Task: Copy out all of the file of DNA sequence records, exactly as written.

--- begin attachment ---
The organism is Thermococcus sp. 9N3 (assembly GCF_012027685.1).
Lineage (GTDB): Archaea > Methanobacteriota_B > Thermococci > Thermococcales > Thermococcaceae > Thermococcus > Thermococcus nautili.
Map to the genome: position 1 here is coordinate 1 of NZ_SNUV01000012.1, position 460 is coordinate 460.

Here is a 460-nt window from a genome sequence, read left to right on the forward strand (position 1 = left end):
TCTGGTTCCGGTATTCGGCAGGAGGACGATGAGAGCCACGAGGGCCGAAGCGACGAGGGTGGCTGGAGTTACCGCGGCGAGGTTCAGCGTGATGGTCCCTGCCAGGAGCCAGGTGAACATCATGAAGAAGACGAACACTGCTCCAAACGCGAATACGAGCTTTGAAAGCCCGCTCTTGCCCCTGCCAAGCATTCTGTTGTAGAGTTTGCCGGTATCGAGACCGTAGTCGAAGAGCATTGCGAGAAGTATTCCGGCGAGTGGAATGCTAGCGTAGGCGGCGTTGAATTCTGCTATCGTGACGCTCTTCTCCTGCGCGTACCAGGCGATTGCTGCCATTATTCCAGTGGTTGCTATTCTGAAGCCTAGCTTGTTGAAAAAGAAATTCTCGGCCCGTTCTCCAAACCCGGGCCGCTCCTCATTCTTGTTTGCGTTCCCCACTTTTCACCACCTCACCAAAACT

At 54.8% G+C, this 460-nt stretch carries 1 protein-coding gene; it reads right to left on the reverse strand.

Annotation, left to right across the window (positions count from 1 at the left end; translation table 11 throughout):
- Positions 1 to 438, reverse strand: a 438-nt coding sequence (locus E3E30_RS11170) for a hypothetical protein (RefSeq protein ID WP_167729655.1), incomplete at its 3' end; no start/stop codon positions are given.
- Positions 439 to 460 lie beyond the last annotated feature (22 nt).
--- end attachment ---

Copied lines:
The organism is Thermococcus sp. 9N3 (assembly GCF_012027685.1).
Lineage (GTDB): Archaea > Methanobacteriota_B > Thermococci > Thermococcales > Thermococcaceae > Thermococcus > Thermococcus nautili.
Map to the genome: position 1 here is coordinate 1 of NZ_SNUV01000012.1, position 460 is coordinate 460.

Here is a 460-nt window from a genome sequence, read left to right on the forward strand (position 1 = left end):
TCTGGTTCCGGTATTCGGCAGGAGGACGATGAGAGCCACGAGGGCCGAAGCGACGAGGGTGGCTGGAGTTACCGCGGCGAGGTTCAGCGTGATGGTCCCTGCCAGGAGCCAGGTGAACATCATGAAGAAGACGAACACTGCTCCAAACGCGAATACGAGCTTTGAAAGCCCGCTCTTGCCCCTGCCAAGCATTCTGTTGTAGAGTTTGCCGGTATCGAGACCGTAGTCGAAGAGCATTGCGAGAAGTATTCCGGCGAGTGGAATGCTAGCGTAGGCGGCGTTGAATTCTGCTATCGTGACGCTCTTCTCCTGCGCGTACCAGGCGATTGCTGCCATTATTCCAGTGGTTGCTATTCTGAAGCCTAGCTTGTTGAAAAAGAAATTCTCGGCCCGTTCTCCAAACCCGGGCCGCTCCTCATTCTTGTTTGCGTTCCCCACTTTTCACCACCTCACCAAAACT

At 54.8% G+C, this 460-nt stretch carries 1 protein-coding gene; it reads right to left on the reverse strand.

Annotation, left to right across the window (positions count from 1 at the left end; translation table 11 throughout):
- Positions 1 to 438, reverse strand: a 438-nt coding sequence (locus E3E30_RS11170) for a hypothetical protein (RefSeq protein ID WP_167729655.1), incomplete at its 3' end; no start/stop codon positions are given.
- Positions 439 to 460 lie beyond the last annotated feature (22 nt).